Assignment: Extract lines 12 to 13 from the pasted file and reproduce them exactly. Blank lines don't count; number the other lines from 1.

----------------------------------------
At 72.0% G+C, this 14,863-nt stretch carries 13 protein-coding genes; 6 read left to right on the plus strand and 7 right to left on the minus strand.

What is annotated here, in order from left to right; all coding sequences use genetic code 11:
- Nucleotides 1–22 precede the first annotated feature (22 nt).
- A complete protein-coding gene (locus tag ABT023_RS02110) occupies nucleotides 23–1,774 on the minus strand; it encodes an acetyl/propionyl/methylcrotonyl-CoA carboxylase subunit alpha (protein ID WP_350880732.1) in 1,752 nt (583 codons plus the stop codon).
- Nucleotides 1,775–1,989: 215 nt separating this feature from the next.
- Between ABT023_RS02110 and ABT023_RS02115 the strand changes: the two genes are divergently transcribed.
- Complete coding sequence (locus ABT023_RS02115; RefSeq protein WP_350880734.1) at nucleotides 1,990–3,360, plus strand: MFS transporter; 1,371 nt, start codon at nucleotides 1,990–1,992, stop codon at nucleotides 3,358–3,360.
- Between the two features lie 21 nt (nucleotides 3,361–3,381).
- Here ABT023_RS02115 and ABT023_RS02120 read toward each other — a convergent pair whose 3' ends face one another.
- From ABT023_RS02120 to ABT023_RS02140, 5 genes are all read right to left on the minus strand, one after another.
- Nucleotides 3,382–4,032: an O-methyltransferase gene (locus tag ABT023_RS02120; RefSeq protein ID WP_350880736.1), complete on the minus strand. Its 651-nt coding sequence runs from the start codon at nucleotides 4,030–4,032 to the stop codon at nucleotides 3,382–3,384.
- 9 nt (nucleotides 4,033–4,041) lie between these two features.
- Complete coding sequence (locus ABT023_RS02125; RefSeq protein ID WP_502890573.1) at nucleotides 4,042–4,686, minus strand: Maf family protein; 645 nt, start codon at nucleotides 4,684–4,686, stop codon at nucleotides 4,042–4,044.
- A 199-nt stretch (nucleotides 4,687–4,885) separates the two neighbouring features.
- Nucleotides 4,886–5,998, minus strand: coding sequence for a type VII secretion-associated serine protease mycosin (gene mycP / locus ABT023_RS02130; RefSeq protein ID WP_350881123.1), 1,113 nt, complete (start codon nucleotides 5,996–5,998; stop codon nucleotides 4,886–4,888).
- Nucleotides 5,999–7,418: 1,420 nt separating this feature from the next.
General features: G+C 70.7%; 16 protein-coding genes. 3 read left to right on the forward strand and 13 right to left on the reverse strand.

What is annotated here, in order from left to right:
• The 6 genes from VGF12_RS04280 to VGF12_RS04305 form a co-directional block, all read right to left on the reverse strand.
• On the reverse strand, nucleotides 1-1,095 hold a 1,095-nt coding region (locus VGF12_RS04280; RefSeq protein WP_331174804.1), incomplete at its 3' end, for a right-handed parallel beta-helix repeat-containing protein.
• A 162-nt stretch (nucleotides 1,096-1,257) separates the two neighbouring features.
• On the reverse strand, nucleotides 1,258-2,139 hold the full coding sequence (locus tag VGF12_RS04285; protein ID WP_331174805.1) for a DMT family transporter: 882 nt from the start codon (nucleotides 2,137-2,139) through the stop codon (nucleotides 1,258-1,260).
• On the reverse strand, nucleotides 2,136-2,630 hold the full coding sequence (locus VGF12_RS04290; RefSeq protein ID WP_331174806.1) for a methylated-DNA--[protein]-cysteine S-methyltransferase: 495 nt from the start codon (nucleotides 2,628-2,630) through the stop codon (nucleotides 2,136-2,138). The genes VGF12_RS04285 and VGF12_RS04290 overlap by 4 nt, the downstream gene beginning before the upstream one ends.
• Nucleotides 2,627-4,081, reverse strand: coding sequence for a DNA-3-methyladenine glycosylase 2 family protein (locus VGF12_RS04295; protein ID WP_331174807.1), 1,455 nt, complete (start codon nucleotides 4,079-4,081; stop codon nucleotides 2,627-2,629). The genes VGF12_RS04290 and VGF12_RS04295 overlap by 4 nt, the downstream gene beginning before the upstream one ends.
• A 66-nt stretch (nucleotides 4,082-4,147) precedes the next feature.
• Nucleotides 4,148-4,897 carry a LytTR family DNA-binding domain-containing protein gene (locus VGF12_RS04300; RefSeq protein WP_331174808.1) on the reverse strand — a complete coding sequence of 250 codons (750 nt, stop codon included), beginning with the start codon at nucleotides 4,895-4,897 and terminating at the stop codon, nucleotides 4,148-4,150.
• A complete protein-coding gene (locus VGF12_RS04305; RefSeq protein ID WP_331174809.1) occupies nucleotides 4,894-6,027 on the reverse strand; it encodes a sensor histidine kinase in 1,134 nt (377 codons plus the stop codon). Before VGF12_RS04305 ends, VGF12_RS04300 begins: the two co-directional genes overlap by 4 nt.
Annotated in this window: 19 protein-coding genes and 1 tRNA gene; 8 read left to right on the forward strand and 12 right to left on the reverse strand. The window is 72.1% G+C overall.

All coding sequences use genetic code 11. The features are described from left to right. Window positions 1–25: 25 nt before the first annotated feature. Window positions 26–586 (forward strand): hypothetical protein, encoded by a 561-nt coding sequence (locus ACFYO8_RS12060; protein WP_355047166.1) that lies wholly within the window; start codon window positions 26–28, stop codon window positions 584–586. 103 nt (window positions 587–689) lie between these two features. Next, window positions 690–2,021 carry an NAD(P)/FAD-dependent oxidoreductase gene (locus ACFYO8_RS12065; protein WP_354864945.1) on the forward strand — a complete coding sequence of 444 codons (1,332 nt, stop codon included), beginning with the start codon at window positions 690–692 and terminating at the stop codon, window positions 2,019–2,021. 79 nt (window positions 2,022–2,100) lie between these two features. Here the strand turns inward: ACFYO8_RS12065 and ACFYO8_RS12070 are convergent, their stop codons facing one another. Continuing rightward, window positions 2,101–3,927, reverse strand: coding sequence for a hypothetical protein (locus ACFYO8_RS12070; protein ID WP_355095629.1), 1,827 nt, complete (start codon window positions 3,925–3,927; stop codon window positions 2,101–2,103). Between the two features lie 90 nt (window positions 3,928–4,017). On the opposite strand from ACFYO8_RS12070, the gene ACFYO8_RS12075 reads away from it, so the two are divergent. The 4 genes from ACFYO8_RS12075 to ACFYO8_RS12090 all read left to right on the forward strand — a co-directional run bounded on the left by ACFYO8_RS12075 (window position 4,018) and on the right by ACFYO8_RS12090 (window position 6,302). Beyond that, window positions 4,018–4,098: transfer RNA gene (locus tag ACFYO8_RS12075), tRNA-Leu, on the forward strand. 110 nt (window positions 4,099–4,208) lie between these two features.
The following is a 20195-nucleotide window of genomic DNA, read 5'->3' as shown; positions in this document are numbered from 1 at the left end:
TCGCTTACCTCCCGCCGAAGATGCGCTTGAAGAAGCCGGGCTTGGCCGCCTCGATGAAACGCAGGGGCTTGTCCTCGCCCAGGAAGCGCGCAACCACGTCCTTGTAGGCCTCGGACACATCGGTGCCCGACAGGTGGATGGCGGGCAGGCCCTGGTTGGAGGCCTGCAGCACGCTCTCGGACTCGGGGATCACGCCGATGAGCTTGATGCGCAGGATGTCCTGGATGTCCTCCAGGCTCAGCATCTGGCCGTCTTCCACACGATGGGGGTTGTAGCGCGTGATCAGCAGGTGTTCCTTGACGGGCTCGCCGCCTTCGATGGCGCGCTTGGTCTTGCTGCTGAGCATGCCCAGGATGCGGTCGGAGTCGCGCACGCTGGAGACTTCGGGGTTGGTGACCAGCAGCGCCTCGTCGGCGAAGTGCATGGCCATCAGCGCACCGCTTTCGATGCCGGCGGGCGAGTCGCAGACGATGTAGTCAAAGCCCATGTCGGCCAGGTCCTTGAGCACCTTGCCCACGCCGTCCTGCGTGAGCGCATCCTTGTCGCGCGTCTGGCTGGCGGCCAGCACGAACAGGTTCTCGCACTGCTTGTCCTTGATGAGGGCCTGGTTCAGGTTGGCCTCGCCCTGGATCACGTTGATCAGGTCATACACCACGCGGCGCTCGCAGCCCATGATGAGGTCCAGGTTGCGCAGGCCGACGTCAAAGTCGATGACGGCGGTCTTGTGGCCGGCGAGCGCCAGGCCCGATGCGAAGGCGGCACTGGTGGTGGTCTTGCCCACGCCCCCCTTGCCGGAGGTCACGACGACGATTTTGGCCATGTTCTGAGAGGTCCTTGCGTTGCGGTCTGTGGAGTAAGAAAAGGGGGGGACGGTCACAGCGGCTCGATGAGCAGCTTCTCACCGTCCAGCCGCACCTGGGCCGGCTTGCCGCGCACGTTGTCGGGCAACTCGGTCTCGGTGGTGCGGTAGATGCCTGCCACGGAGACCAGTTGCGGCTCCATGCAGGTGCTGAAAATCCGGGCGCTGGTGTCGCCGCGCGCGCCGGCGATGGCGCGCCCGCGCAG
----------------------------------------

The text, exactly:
- 9 nt (nucleotides 4,033–4,041) lie between these two features.
- Complete coding sequence (locus ABT023_RS02125; RefSeq protein ID WP_502890573.1) at nucleotides 4,042–4,686, minus strand: Maf family protein; 645 nt, start codon at nucleotides 4,684–4,686, stop codon at nucleotides 4,042–4,044.